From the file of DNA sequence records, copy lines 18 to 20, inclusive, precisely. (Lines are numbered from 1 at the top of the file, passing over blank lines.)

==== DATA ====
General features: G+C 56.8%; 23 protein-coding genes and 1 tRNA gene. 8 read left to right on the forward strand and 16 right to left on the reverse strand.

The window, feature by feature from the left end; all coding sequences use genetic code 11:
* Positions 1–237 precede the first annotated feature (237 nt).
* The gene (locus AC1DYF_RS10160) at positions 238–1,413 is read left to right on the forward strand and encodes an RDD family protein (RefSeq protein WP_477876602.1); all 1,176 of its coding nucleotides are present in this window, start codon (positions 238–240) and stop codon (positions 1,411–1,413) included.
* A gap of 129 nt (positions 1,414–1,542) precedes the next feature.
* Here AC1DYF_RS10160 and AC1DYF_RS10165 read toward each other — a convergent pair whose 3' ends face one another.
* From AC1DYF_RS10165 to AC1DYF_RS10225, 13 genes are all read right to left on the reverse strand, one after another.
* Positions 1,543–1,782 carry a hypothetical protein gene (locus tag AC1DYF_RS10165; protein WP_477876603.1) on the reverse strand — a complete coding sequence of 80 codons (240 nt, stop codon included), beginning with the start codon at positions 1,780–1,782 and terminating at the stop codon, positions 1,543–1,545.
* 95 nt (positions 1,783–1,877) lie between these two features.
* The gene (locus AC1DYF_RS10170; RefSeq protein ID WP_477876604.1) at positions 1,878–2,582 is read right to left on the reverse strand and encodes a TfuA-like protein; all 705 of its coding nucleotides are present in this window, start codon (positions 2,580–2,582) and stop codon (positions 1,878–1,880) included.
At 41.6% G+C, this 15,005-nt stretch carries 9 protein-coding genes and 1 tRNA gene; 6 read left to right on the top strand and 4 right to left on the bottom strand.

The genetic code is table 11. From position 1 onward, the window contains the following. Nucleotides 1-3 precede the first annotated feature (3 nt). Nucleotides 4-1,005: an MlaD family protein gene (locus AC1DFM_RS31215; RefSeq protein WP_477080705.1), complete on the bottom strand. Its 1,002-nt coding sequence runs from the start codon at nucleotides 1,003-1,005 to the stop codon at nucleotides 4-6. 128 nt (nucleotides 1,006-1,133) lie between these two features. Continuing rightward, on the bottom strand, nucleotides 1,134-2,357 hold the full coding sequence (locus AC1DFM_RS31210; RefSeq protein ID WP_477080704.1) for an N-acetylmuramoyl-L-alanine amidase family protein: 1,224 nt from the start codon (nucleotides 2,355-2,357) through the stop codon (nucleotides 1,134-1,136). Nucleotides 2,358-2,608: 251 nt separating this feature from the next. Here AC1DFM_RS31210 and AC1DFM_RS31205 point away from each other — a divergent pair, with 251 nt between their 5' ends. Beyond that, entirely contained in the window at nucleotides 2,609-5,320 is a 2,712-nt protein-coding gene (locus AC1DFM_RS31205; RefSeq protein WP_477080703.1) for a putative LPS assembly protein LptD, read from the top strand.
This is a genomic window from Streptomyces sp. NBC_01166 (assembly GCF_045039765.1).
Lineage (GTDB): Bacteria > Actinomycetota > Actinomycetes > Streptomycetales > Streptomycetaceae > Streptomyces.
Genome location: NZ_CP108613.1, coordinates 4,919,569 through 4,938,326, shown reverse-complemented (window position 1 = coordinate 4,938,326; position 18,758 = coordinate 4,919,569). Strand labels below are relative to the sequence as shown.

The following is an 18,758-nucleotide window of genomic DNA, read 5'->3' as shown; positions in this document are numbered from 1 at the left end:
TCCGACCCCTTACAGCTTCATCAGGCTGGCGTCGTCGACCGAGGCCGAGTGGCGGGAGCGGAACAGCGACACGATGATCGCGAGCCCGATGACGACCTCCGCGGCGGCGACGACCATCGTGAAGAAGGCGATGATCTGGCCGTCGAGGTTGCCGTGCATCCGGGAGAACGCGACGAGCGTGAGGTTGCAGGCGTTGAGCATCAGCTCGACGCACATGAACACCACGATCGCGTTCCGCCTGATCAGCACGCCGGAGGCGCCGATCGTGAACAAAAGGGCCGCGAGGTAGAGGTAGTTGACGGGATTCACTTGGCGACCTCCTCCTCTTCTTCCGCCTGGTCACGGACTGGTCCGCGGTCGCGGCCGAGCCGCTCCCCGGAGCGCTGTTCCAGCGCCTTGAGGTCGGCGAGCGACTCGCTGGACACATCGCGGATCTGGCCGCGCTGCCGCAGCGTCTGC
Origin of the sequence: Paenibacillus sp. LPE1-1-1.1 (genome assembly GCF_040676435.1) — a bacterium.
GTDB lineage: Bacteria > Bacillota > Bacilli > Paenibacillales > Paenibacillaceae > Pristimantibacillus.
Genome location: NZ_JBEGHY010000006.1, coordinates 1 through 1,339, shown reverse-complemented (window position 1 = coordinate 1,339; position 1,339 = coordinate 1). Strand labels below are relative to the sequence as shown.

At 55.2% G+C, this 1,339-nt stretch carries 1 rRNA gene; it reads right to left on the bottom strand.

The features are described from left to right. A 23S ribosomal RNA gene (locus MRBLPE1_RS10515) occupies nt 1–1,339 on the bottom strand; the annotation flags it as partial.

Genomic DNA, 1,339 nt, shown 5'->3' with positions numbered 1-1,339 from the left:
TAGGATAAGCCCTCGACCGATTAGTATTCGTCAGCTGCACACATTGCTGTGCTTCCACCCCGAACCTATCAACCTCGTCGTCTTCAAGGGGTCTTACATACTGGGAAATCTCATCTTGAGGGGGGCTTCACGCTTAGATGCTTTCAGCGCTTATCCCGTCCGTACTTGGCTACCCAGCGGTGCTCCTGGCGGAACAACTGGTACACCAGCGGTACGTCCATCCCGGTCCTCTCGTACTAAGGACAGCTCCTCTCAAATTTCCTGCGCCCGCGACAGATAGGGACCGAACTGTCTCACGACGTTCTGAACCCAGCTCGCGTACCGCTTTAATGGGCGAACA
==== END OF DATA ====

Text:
Origin of the sequence: Paenibacillus sp. LPE1-1-1.1 (genome assembly GCF_040676435.1) — a bacterium.
GTDB lineage: Bacteria > Bacillota > Bacilli > Paenibacillales > Paenibacillaceae > Pristimantibacillus.
Genome location: NZ_JBEGHY010000006.1, coordinates 1 through 1,339, shown reverse-complemented (window position 1 = coordinate 1,339; position 1,339 = coordinate 1). Strand labels below are relative to the sequence as shown.